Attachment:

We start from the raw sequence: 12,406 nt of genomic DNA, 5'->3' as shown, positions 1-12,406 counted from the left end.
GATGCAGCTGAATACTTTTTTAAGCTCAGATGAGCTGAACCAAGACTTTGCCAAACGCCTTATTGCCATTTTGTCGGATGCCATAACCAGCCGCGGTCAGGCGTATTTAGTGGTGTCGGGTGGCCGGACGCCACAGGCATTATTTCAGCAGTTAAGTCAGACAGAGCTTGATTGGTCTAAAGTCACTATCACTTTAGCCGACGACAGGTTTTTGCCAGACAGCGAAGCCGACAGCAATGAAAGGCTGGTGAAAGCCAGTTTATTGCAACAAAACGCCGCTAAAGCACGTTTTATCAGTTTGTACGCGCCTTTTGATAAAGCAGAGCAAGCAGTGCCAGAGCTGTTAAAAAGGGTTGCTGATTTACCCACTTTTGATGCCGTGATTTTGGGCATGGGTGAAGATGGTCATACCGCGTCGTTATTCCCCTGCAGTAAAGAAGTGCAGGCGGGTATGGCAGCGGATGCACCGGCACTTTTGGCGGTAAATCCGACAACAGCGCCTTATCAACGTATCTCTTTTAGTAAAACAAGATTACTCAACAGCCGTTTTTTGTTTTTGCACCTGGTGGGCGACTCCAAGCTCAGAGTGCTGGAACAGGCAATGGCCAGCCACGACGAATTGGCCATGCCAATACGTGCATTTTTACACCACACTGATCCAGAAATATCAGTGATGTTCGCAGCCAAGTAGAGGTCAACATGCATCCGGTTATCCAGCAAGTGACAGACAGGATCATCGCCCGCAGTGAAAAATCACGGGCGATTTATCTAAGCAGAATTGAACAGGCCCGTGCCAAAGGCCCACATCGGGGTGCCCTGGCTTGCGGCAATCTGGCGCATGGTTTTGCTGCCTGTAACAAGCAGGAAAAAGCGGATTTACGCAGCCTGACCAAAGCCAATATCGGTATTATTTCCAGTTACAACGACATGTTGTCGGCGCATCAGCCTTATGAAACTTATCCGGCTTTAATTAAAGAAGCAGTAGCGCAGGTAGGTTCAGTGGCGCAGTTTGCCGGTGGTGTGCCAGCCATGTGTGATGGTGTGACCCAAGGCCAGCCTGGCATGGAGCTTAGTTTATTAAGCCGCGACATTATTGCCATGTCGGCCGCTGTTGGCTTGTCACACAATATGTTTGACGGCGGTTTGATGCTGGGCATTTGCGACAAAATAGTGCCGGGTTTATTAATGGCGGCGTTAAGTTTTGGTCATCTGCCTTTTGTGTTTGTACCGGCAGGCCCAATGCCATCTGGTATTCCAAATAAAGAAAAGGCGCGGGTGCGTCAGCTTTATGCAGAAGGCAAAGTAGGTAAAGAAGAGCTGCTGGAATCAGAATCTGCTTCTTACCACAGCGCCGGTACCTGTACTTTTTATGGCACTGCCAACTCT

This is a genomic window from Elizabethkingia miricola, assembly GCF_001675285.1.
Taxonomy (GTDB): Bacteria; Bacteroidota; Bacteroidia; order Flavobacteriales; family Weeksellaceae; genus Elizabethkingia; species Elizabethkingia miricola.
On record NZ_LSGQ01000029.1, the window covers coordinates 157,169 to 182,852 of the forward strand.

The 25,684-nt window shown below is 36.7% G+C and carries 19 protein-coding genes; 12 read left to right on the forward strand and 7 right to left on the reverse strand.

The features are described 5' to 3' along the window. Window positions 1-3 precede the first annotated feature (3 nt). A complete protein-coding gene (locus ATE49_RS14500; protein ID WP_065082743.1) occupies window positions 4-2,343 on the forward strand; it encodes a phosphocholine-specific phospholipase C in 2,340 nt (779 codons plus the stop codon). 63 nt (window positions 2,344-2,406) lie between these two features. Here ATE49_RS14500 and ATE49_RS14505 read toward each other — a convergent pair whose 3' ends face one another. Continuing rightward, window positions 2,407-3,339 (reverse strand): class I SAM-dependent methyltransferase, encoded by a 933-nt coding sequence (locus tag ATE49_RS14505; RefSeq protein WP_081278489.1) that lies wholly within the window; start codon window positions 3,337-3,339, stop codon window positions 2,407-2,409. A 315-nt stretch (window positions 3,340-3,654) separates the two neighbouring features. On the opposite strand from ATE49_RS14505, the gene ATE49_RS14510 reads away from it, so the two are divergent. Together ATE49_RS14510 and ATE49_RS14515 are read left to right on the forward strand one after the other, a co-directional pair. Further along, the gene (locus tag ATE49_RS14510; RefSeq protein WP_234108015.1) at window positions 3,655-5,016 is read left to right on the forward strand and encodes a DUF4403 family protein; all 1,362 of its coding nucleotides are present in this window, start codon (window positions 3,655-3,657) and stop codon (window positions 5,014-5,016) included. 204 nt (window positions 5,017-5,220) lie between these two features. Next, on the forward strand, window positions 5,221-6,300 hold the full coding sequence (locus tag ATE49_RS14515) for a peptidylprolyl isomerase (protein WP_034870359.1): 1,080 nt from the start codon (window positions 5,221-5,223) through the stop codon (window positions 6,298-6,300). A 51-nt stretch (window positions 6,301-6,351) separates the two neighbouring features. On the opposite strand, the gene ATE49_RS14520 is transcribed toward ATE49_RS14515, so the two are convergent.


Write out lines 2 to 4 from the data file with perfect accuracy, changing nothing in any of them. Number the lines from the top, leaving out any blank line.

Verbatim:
GATGCAGCTGAATACTTTTTTAAGCTCAGATGAGCTGAACCAAGACTTTGCCAAACGCCTTATTGCCATTTTGTCGGATGCCATAACCAGCCGCGGTCAGGCGTATTTAGTGGTGTCGGGTGGCCGGACGCCACAGGCATTATTTCAGCAGTTAAGTCAGACAGAGCTTGATTGGTCTAAAGTCACTATCACTTTAGCCGACGACAGGTTTTTGCCAGACAGCGAAGCCGACAGCAATGAAAGGCTGGTGAAAGCCAGTTTATTGCAACAAAACGCCGCTAAAGCACGTTTTATCAGTTTGTACGCGCCTTTTGATAAAGCAGAGCAAGCAGTGCCAGAGCTGTTAAAAAGGGTTGCTGATTTACCCACTTTTGATGCCGTGATTTTGGGCATGGGTGAAGATGGTCATACCGCGTCGTTATTCCCCTGCAGTAAAGAAGTGCAGGCGGGTATGGCAGCGGATGCACCGGCACTTTTGGCGGTAAATCCGACAACAGCGCCTTATCAACGTATCTCTTTTAGTAAAACAAGATTACTCAACAGCCGTTTTTTGTTTTTGCACCTGGTGGGCGACTCCAAGCTCAGAGTGCTGGAACAGGCAATGGCCAGCCACGACGAATTGGCCATGCCAATACGTGCATTTTTACACCACACTGATCCAGAAATATCAGTGATGTTCGCAGCCAAGTAGAGGTCAACATGCATCCGGTTATCCAGCAAGTGACAGACAGGATCATCGCCCGCAGTGAAAAATCACGGGCGATTTATCTAAGCAGAATTGAACAGGCCCGTGCCAAAGGCCCACATCGGGGTGCCCTGGCTTGCGGCAATCTGGCGCATGGTTTTGCTGCCTGTAACAAGCAGGAAAAAGCGGATTTACGCAGCCTGACCAAAGCCAATATCGGTATTATTTCCAGTTACAACGACATGTTGTCGGCGCATCAGCCTTATGAAACTTATCCGGCTTTAATTAAAGAAGCAGTAGCGCAGGTAGGTTCAGTGGCGCAGTTTGCCGGTGGTGTGCCAGCCATGTGTGATGGTGTGACCCAAGGCCAGCCTGGCATGGAGCTTAGTTTATTAAGCCGCGACATTATTGCCATGTCGGCCGCTGTTGGCTTGTCACACAATATGTTTGACGGCGGTTTGATGCTGGGCATTTGCGACAAAATAGTGCCGGGTTTATTAATGGCGGCGTTAAGTTTTGGTCATCTGCCTTTTGTGTTTGTACCGGCAGGCCCAATGCCATCTGGTATTCCAAATAAAGAAAAGGCGCGGGTGCGTCAGCTTTATGCAGAAGGCAAAGTAGGTAAAGAAGAGCTGCTGGAATCAGAATCTGCTTCTTACCACAGCGCCGGTACCTGTACTTTTTATGGCACTGCCAACTCT

This is a genomic window from Elizabethkingia miricola, assembly GCF_001675285.1.
Taxonomy (GTDB): Bacteria; Bacteroidota; Bacteroidia; order Flavobacteriales; family Weeksellaceae; genus Elizabethkingia; species Elizabethkingia miricola.